Easy. St Martin’s Day falls on the 11th of November and it celebrates St Martin of Tours, one of the first „non-Martyr saints“, a soldier-turned-Bishop who lived in the 4th Century. There are many legends surrounding his life, but only a few are relevant for us specifically.
Namely, it’s St Martin goose, St Martin rolls, St Martin wines, and St Martin arriving on a white horse.
Traditionally, St Martin is said to be arriving on a white horse, meaning that November 11 tends to coincide with the first snow of the winter season. Well, due to a little thing called climate change, this hasn’t been the case very much lately. Still, St Martin is the day on which you feast on comfort food before the Nativity Fast hits on November 28: there’s a few legends involving geese and St Martin (they either made loud, annoying noises during his sermons, or he hid among geese when they came over to make him a Bishop, and they ratted him out – in any case, they misbehaved and must be punished one way or the other), but the fact is St Martin goose with cabbage or sauerkraut and dumplings is an absolute St Martin’s Day classic, along with sweet rolls filled with either nuts or poppies.
Now, we will go all out and say it: we recommend you skip St Martin’s wine altogether, especially if you like and appreciate good wine. Seems like the Wine Fund (the country’s wine authority) tried to out-French the French, and it makes little sense: wines in Beaujolais are picked earlier than here, and the wines are marketed a good week later. So being „first“ doesn’t always mean being better, and we gotta be honest here: we never had a St Martin’s wine that we liked, if you take the context away. Also, St Martin’s wine is a big winery game, so you’re missing out on the small wineries that we like so much. In short: have „normal“ wine instead. Which ones? Here’s a good point to start.
St Martin feast has gained quite a bit of popularity over the last few years, so it is a good idea to make a reservation beforehand. Here’s our favourite St Martin’s feasts in town.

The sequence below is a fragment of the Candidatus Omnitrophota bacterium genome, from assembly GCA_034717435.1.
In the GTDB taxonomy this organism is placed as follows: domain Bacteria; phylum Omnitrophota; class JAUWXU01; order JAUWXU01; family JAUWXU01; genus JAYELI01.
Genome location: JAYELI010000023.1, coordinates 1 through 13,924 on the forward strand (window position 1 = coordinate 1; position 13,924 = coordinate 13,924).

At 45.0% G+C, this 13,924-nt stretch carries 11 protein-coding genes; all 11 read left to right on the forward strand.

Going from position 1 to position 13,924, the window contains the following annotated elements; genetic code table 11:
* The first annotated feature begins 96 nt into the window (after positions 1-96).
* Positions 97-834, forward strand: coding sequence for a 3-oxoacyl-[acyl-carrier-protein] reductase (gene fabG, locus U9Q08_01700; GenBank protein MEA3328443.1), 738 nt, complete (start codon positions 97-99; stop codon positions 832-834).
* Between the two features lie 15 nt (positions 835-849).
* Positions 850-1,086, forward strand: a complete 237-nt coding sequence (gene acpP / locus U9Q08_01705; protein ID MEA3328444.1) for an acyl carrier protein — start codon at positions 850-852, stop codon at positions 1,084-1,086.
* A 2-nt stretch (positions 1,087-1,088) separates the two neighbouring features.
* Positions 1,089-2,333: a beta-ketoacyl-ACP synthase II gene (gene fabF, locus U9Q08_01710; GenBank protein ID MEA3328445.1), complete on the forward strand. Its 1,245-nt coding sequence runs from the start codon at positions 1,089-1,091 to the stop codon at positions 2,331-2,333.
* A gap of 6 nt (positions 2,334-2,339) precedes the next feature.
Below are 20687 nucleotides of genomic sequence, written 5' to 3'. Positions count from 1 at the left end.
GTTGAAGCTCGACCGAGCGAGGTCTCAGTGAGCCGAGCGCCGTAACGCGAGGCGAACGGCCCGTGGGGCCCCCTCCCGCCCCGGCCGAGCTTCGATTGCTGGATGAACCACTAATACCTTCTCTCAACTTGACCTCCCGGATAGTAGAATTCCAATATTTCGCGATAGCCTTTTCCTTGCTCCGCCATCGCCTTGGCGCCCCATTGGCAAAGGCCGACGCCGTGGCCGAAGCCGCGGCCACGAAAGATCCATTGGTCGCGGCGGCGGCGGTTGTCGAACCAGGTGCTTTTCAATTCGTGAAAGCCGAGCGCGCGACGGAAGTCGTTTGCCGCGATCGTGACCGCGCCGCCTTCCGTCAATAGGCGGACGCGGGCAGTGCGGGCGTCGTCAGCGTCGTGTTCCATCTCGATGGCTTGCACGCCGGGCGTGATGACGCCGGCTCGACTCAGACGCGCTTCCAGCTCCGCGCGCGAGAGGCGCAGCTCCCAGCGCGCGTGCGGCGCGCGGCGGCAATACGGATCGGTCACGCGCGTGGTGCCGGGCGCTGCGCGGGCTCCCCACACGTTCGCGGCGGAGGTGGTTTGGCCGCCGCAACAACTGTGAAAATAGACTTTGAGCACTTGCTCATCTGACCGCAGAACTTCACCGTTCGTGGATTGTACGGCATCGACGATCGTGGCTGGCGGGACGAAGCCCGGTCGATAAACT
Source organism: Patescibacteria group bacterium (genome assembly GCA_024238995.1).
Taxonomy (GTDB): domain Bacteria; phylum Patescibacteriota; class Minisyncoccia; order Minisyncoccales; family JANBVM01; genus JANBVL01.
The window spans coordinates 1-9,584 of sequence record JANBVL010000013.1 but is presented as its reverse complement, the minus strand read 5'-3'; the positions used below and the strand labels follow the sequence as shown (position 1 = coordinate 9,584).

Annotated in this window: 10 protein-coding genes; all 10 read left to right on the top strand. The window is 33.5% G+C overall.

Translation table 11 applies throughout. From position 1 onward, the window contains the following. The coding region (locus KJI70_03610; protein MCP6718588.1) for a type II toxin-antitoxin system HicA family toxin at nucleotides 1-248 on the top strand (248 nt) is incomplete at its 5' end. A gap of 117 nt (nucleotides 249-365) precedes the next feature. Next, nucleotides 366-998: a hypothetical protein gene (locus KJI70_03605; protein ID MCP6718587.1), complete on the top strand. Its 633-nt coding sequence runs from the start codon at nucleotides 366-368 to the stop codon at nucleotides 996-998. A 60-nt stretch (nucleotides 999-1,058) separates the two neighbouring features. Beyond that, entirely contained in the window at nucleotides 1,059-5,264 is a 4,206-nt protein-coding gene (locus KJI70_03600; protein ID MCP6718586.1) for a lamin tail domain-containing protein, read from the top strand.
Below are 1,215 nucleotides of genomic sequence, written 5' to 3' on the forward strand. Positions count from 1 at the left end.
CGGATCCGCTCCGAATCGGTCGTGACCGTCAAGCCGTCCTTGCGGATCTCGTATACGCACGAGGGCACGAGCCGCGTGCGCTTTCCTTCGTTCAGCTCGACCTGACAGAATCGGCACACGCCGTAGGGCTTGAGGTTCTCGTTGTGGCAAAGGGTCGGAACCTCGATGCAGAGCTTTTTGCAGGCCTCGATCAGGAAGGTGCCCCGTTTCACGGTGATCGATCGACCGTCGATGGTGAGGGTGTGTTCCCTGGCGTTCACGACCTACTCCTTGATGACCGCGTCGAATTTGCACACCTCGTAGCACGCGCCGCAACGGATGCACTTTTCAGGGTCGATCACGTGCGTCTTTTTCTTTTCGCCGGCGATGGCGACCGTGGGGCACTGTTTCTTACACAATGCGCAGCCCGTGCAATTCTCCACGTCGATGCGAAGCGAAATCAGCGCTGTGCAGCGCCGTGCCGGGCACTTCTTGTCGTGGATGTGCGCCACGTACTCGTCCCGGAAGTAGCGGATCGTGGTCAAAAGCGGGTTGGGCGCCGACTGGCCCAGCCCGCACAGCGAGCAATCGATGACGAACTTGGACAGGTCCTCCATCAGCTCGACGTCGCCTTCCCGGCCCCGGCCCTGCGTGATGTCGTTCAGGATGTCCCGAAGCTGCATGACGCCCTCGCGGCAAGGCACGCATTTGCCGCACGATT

Výčep, the „Wallachian pub“ with Michelin star-grade cooking in Vinohrady is planning a goose bonanza for St Martin’s weekend. We’re talking goose confit with sauerkraut and cabbage (they stomp their own), goose kaldou soup, goose paté with brioche and jam, or goose livers and hearts, finished off with their fried donuts. They will also have cassoulet for two. This is their biggest weekend of the year, so make sure you book now.
(Full disclaimer: we run social media for Výčep, but that doesn’t change the fact it’s a great restaurant and would be on the top of our list even if we didn’t have a business relationship.)
Ossegg, the understated but very competent pub with its own craft brewery is serving their St Martin’s menu all week until Saturday. One the menu: goose liver paté with bread and dark beer sauce, goose kaldoun soup, 1/4 of goose confit with two cabbages and two dumplings, or pulled goose in potato pancake with sauerkraut. You can also order a „goose feast“ that includes the whole stuffed bird with a variety of siders, two litres of their St Martin’s beer special, and one bottle of St Martin’s wine. This is designed for parties of 4 to 6 and must be pre-ordered. Finally, they are also baking St Martin’s kolache. Yay!
St Martin’s menu at this beautiful pub by Chef Punčochář, one of the veterans of Prague’s fine dining scene and a judge on Czech Masterchef, has been served since Tuesday. What’s one the menu? Goose liver paté with fried livers, duck foie gras terrine with brioche, or toast with pulled roast goose and kimchi, kaldou soup and goose leg confit with sauerkraut and dumplings. This is a great option, and you can walk off those calories in the Baba Housing Estate nearby.
This multi-storey modern pub in the Hybernská street that manages to be packed despite the sheer size of the place is planning to serve its St Martin’s menu from 11 through 20 November, so this is a great option if you’re late to the game but still yearn for that juicy St Martin’s goose. They will serve a whole bird for bigger parties with two types of dumplings and red cabbage with orange and star anise, which must be preordered. Other items on the menu include goose kaldoun soup, dried goose ham with fig chutney, goose leg confit, and baked buns with goose fat and plum jam. Order now: this place is very popular.
Kuchyň, the „upgraded Lokál pub with a view“, is serving their classic feast with a big St Martin’s focus. You can book a table for a four-course meal – first four starters, than a big soup bowl of goose kaldoun soup, followed by a casserole of goose and duck confit with all kinds of cabbage and dumplings, and followed by baked plums for dessert. Add fresh Pilsners from a well-chilled tank… and enter Nirvana. This is great if you have a bigger party who likes to eat and take their time doing it.
The iconic Nusle pub that specialises on duck confit is serving St Martin’s menu on 11 through 13 November. Goose isn’t that far from duck, is it? So this should be good: the kaldoun soup with brioche dumpling and noodles, goose livers on Port wine with almonds, and a whole bird or 1/4 of goose with two types of cabbage and two types of dumplings. This is a really nice option that fits smaller budgets, and is not touristy at all.